Located in the southern Presidential Range of New Hampshire's White Mountains, Mt. Monroe is sometimes overlooked since it sits in the shadow of the massive summit of Mt. Washington. This peak offers many of the same challenges as its legendary northern neighbor --the routes to their summit cones are essentially the same and the weather can be fierce. Once climbers reach the summit of Mt. Monroe, however, they are rewarded with breathtaking views, without the carnival atmosphere of Mt. Washington's train station, museum, gift shop, restaurants, parking lot and weather observatory. In fact, many seasoned White Mountain trekkers bypass Washington's touristy summit altogether in favor of Monroe or the challenging peaks of the northern Presidentials. Mt. Monroe is situated well above timberline and is home to incredible displays of wildflowers, including the Robbin's Cinquefoil --indiginous only to the area surrounding this peak.
To reach the Ammonoosuc Ravine Trailhead, take US 302 north of Crawford Notch to Mt. Clinton Rd. (right off of 302). Take this road to Base Road and turn right (east) and go 1.1 miles to the trailhead parking area. Note: this route no longer begins at the Mt. Washington Cog Railway Station and climbers who wish to start their attempt from this historic site will need to pay a parking fee. Alternate routes to Mt. Monroe begin at Crawford Notch on US 302 and from the Pinkham Notch Visitors Center on NH 16.
A White Mountains National Forest Parking Permit is required at all trailhead parking areas. Permits cost $5 per day or $20 annually and can be purchased at the AMC Crawford Notch and Pinkham Notch visitors Centers. Most Trail heads also have a self pay/register Kiosk.
The Base Road is closed during winter, so the Ammonoosuc Ravine route is only availabe in April through October.
Camping restrictions are described below.
When To Climb
Mt. Monroe is generally climbed in April through October. Wildflower displays are at their peak during late June and July. Those climbing this peak during May through mid-June should be aware Black Flies will be particularly bothersome during the approach hike. Only climbers with significant ice climbing and avalanche avoidance experience should attempt to summit this peak during the winter months. The extreme conditions in the alpine zone of the Presidential range present a significant risk factor all year long, but they are notoriously fierce during the winter.
The entire Ammonoosuc Ravine Trail is in a USFS "Forest Protection Area" which means that no camping is allowed within 200 feet of the trail. In any case, the terrain is steep and rocky and good camping spots are few and far between. Camping is also prohibited in the areas around the Tuckman's Ravine, Lions Head and Boot Spur Trails --with the exception of the Hermit Lakes Shelters & tent pads operated by the AMC. Reservations are necessary and can be made at the number below. Additionally, no camping is allowed anywhere above treeline in the WMNF, except during winter. The AMC Lakes of the Clouds Hut, sitting just above treeline at the base of Mt. Monroe offers an appealling alternative. The hut provides superb high energy meals, blankets and bunkhouse style sleeping accomodations. The facility also has a naturalist on staff to provide information about the alpine zone's fragile environment. The hut, which operates from Memorial Day through Labor Day, also sells soup and hot drinks for day hikers passing through and there is a refuge room that is kept unlocked during the winter to provide emercency shelter. A stay at this hut gives climbers an opportunity to experience truly magnificent sunrises and sunsets (on rare clear days) from the summit of Mt. Monroe. Reservations are nearly always a must: (603) 466-2727.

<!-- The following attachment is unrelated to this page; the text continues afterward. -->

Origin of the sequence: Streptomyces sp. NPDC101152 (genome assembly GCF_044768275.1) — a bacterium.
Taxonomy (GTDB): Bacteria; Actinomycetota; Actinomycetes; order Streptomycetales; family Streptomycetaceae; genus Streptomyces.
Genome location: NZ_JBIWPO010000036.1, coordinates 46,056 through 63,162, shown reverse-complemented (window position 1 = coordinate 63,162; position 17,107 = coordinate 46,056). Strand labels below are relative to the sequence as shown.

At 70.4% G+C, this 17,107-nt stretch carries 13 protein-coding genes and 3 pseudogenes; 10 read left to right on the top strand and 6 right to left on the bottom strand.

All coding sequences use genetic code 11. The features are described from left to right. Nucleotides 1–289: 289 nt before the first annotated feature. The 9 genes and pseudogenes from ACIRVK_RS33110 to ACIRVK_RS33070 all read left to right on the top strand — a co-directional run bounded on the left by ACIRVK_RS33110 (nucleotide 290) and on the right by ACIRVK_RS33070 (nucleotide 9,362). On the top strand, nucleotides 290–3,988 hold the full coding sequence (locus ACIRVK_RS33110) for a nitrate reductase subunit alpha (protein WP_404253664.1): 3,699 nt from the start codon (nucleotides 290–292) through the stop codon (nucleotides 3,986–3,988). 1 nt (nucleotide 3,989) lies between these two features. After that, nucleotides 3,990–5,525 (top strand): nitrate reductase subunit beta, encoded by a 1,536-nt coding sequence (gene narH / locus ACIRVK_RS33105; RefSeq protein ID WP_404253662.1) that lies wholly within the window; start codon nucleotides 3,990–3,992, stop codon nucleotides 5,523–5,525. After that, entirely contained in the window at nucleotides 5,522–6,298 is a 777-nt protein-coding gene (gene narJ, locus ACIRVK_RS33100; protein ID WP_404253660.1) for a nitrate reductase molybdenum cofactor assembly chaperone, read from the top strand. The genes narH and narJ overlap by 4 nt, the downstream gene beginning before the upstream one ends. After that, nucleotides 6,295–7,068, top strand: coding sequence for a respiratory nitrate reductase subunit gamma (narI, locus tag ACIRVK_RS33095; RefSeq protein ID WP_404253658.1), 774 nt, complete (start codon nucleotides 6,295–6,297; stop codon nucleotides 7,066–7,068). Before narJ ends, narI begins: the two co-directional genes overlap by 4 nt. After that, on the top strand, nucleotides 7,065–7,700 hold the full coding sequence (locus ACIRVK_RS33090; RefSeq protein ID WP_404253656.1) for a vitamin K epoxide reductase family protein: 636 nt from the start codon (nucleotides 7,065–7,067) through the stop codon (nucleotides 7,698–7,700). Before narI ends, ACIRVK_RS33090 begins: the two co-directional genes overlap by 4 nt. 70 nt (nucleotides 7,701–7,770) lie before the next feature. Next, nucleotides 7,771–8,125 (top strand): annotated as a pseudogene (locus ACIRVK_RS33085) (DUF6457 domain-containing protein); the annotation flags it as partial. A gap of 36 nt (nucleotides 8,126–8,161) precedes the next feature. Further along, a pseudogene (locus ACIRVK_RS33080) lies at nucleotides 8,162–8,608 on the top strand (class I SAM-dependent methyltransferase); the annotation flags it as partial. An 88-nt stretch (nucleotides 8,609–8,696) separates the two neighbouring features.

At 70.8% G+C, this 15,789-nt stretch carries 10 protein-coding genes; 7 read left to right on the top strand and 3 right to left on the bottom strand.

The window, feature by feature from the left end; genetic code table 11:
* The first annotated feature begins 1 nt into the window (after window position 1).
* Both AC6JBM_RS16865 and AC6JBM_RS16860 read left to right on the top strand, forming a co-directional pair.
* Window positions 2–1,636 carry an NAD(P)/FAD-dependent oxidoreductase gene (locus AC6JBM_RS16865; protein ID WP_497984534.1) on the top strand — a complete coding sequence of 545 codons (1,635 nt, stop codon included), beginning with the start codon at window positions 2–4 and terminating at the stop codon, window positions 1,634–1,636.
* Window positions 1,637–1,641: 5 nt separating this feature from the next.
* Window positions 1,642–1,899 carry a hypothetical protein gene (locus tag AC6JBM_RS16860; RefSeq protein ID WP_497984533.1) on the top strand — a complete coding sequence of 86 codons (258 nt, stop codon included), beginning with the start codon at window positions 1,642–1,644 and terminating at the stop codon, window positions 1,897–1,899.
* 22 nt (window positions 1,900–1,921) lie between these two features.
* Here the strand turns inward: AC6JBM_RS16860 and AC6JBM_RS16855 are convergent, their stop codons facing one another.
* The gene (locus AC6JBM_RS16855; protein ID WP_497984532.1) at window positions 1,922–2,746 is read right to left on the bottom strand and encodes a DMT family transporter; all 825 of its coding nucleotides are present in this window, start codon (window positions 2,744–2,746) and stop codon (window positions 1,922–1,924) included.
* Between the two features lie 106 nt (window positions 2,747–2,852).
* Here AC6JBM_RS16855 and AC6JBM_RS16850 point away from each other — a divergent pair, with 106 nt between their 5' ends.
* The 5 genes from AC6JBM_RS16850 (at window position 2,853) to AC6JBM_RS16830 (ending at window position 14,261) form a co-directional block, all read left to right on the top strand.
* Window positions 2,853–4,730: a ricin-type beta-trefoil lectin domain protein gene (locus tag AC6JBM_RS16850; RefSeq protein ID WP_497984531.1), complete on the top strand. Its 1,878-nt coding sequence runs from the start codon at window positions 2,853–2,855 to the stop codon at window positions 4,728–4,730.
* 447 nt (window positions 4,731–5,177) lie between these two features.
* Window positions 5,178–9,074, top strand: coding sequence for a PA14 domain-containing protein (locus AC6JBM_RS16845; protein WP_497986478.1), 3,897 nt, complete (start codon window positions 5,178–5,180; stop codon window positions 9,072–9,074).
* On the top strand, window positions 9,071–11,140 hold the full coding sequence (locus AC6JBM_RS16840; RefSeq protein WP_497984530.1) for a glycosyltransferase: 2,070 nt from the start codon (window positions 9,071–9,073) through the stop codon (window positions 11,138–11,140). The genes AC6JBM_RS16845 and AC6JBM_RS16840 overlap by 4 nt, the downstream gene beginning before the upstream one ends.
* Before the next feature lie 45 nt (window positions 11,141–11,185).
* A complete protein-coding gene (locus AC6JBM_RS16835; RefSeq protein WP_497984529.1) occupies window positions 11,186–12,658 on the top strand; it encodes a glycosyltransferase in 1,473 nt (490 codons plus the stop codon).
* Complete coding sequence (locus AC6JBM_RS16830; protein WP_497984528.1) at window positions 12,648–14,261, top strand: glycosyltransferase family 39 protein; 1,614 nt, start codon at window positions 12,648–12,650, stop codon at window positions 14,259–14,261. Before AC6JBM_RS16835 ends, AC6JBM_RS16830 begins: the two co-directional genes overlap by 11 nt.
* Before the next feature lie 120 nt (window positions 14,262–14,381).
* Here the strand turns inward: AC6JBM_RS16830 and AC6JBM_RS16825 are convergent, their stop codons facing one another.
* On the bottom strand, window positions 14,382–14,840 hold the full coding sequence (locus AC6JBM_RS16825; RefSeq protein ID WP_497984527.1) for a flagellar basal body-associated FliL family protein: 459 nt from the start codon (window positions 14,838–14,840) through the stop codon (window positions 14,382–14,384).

Weather on Mt. Monroe
The climb from the Lakes of the Clouds is above treeline and exposed to extreme weather conditions that rival those on Mt. Washington, Mt. Monroe's notorious northern neighbor. Sustained winds of over 100 miles per hour are not uncommon and freezing temperatures, sleet and snow can occur during any month of the year. As with any peak above timberline, there is always the potential for lightning strikes as well. Temperatures below 40 degrees combined with driving rain are common during the summer --presenting a high risk for hypothermia. Simply put, when climbers reach treeline and the weather is bad, even seasoned alpinists should not attempt to reach this summit.
The Appalachian Mountain club's website: www.outdoors.org has bulletin boards that discuss current mountain conditions throughout the year. This site also offers a link to the Mt. Washington Weather Observatory which offers live information about current conditions on that peak. Conditions on the summit of Mount Monroe are generally similar to those on Mt. Washington.
During the winter and spring, the National Forest Service posts current avalanche risk information at the AMC Pinkham Notch Visotors Center and the Tuckermans and Huntington Ravines website: www.tuckermans.org